Fines and fees are a necessary part of any judicial system, but in some cases this method of funding can itself cause injustice. American Bar Association policy development has given new life to the debate about the appropriate use of fines and fees, and states are using our policy to help inform their efforts.
Fines and fees are one way a government can offset the cost of services provided by the courts, which remain chronically underfunded. However, impoverished people faced with governmental fines for minor offenses often suffer undue burdens when presented with these fees. For families living paycheck to paycheck, an unexpected fine can prove impossible to balance with other living expenses. For example, when someone fails to pay a parking ticket or a speeding ticket, they incur late fees. These late fees can become a significant burden on indigent families who already can’t pay off the original fine for the ticket. These fees compound over time, and they also disproportionately affect people of color.
When these fines and fees aren’t fully paid, some states impose nonmonetary punishment. One of the most common forms of nonmonetary punishment is revoking a citizen’s driver’s license. Indigent individuals may find themselves in the untenable position of either driving with a suspended license or losing their jobs. Driving with a suspended license may be sanctioned with incarceration. Losing a job can hinder the timely repayment of a fine and fees. Suspending a driver’s license for nonpayment is therefore out of proportion to the purpose of ensuring payment and destructive to that end. The ABA denounces the use of such punishments.
The ABA adopted The ABA Ten Guidelines on Fines and Fees as policy in August 2018 to facilitate the conversation that fines and fees should not place undue burdens on indigent people. In these guidelines, the ABA emphasizes the limits to fees and the ability-to-pay standards. The limits-to-fees standard considers the economic situation of a defendant and apportions their fees fairly. The ability-to-pay standard uses a universal metric to determine how much a person should reasonably pay to avoid undue hardship. The guidelines also assert that courts should not revoke voting rights or impose jailtime for unpaid fees.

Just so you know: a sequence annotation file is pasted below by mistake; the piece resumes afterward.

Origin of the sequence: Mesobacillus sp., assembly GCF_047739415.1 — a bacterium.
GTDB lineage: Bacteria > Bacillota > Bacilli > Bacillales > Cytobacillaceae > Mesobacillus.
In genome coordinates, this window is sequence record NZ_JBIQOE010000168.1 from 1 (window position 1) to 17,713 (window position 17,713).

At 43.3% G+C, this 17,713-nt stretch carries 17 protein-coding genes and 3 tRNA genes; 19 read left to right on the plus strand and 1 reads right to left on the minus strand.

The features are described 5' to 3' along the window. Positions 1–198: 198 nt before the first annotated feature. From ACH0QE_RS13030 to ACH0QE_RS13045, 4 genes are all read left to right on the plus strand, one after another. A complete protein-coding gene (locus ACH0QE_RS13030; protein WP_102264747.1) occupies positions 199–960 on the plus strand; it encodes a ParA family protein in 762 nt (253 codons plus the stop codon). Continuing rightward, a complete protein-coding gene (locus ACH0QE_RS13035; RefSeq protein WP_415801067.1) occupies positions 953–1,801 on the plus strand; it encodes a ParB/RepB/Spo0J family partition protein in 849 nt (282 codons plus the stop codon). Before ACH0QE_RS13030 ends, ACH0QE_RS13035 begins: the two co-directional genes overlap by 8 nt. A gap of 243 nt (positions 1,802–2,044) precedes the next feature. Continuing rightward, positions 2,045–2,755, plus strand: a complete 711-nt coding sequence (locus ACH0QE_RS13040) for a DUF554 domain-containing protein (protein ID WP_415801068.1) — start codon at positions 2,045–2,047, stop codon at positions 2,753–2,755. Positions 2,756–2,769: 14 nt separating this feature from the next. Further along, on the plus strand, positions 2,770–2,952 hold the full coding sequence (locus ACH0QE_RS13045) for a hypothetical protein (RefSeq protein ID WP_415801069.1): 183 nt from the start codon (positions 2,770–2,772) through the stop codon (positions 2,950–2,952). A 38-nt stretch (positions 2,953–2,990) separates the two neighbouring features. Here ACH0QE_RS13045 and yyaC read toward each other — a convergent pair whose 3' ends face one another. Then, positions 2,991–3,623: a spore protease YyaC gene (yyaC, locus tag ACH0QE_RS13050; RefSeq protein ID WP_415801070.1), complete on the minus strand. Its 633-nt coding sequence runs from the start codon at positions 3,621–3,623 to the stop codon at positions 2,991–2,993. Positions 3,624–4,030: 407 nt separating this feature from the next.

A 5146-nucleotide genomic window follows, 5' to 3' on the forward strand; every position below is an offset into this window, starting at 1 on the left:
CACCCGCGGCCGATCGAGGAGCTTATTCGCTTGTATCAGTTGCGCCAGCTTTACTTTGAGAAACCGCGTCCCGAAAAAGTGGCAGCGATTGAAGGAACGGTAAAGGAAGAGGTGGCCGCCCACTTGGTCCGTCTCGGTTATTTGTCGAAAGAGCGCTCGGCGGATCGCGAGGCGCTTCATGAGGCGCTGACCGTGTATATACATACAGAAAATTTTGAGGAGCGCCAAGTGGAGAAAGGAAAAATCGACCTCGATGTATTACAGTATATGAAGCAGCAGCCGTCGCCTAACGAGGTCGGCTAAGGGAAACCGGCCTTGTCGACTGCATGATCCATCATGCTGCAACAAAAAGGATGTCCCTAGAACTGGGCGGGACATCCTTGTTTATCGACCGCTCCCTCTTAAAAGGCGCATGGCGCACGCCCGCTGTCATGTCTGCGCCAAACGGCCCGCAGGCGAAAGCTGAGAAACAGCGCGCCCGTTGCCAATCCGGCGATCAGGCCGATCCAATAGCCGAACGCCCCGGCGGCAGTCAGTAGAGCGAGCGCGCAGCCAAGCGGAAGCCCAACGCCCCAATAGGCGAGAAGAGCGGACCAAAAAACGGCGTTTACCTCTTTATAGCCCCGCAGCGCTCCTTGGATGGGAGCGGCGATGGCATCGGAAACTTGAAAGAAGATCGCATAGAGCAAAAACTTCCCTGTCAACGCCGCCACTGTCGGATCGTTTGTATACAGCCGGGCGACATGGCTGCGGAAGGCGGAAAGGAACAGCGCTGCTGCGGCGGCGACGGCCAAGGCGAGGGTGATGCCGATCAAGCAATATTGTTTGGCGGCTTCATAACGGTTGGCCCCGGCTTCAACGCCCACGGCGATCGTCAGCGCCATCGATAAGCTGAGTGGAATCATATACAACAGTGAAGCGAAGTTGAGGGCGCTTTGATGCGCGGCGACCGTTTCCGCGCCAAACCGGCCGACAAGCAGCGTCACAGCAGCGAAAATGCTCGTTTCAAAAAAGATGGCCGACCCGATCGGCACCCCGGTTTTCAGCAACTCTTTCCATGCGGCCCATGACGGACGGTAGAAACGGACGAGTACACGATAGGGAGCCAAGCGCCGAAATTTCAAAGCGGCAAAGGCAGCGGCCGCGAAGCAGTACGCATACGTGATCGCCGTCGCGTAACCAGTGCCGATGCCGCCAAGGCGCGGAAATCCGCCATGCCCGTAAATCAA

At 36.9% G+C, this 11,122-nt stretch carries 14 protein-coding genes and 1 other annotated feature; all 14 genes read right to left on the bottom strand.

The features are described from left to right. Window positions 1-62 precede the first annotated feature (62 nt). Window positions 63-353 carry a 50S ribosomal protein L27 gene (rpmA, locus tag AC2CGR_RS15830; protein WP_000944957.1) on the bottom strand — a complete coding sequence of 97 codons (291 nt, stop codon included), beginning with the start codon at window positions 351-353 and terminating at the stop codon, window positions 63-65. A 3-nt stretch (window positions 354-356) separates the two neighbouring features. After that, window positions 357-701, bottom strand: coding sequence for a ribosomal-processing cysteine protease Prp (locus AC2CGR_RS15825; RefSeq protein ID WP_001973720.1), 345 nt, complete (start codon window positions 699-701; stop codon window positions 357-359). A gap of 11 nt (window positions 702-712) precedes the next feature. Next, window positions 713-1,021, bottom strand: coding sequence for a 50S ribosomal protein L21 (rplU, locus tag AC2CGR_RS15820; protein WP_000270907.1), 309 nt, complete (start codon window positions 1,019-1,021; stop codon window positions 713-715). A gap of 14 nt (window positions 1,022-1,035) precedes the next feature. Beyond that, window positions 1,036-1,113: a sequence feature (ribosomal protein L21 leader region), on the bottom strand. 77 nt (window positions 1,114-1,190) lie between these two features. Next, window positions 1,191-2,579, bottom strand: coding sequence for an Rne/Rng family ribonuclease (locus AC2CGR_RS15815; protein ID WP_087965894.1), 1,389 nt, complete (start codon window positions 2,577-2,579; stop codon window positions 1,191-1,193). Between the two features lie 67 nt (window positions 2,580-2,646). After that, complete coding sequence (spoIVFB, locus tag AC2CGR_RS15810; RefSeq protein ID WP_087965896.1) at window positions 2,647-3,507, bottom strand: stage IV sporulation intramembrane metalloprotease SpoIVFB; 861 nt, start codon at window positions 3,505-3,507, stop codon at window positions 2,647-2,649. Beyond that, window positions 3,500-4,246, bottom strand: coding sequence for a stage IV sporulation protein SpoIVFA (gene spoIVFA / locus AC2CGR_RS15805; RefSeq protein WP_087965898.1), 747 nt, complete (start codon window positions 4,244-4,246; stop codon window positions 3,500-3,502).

The ABA Guidelines explain that nonmonetary punishment for civil offenses, such as revoking a driver’s license, can reinforce the poverty cycle and cause reincarceration. There are alternatives to these sanctions: courts can reassess the amount of money owed, or they can place an extension on the fee. Fees are largely in place to offset the services provided by the justice system, but fees should only be implemented in cases where an individual can pay without significant hardship.
So far, the ABA has shared its Ten Guidelines with five states in support of their efforts to prevent revocation or suspension of an indigent defendant’s driver’s license or other nonmonetary punishments for failing to pay fees. Several states have already legislated changes, with others are still debating the issue. The American Bar Association will continue to fight against disproportionate sanctions for indigent people in our continued efforts to build public trust in the American justice system.